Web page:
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The Pros And Cons Of Collective Bargaining

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Section 23 (5) of the constitution says every trade union, employer’s organisation and employer has the right to engage in collective bargaining. Therefore, section 23 does put a duty upon an employer to bargain with the union. Collective bargaining is a process of negotiations that take place between the employee and the employer. Trade union act is a representative who negotiates on behalf of the employee on terms and conditions of the employment.
Matters that they discuss include but not limited to remuneration, hours of work, overtime, leave safety and security. Employers need to notify the union should there be any changes that involve these issues. If the employer does not let the union know about the changes or refuses to bargain, that employer will be committing unfair labour practice and he/she can face legal charges because as stipulated in section 23 (1) , “Everyone has the right to fair labour practices”. However, the parties that are involved in collective bargaining do not necessarily mean that they have to reach an agreement, but they have to bargain in good faith . If the matter remains unsolved though, it can end up at labour court or even lead to strike which is the worker’s right according to section 23 (2) (c) .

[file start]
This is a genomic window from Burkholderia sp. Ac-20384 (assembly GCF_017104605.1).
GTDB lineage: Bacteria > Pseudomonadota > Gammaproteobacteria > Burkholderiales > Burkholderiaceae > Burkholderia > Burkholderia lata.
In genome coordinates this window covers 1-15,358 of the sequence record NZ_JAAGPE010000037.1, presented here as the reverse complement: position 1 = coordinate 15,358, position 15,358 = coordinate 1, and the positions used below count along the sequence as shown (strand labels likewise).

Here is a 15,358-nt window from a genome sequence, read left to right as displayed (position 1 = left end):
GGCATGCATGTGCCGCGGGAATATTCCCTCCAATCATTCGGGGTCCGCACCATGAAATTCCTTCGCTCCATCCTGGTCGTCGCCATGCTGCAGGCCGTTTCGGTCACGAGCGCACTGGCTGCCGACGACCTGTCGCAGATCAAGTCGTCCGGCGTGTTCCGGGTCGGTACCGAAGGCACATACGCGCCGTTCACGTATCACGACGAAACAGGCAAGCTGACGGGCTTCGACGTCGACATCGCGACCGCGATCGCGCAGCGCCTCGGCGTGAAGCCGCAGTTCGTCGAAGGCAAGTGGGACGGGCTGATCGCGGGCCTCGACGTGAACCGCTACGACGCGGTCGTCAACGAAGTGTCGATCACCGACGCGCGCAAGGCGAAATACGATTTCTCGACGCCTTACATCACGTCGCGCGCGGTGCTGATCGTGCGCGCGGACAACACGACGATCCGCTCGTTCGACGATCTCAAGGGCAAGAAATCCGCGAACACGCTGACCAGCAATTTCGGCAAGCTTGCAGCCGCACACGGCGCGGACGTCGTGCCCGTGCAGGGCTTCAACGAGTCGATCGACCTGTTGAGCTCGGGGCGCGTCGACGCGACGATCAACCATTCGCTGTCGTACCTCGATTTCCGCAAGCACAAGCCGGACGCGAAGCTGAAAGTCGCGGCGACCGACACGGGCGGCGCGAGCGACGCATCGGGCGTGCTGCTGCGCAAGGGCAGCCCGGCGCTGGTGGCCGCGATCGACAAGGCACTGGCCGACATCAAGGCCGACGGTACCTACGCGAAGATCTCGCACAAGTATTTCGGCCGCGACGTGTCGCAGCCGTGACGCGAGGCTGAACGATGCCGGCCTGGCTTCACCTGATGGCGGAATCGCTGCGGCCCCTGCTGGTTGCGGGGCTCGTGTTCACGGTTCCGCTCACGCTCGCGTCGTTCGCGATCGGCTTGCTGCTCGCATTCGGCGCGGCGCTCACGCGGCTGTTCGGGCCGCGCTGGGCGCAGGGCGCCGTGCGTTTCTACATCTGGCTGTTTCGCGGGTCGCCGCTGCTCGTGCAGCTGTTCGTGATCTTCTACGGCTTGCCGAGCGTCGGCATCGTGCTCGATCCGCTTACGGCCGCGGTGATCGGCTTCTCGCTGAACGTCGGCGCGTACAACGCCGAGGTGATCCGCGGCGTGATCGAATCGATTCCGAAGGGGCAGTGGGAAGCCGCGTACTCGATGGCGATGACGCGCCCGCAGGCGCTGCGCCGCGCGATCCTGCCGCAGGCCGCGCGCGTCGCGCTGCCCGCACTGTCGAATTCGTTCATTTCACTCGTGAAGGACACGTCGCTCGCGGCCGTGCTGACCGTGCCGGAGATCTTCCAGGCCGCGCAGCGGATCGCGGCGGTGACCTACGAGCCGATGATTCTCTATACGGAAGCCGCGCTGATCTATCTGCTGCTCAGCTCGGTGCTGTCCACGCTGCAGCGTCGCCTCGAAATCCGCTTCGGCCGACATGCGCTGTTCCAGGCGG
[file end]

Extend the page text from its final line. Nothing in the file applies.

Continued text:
In matters between the SAFCOR FREIGHT (PTY) LTD t/a, SAFCOR
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At the time that dispute arose, the respondent had 277 employees in its Durban branch and 111 of these employees were members of the appellant, meaning the appellant was not recognised as the bargaining agent according to their “relationship agreement”, but the respondent did not challenge the appellant’s level of representation. In the middle of the year 2007, shortly after the agreement, the respondent decided to change the wage cycle of the non-unionised employees in Durban branch to be from 1July to 30 June as other respondent’s operations with an inducement of 4.5% but unionised employees did not qualify for this

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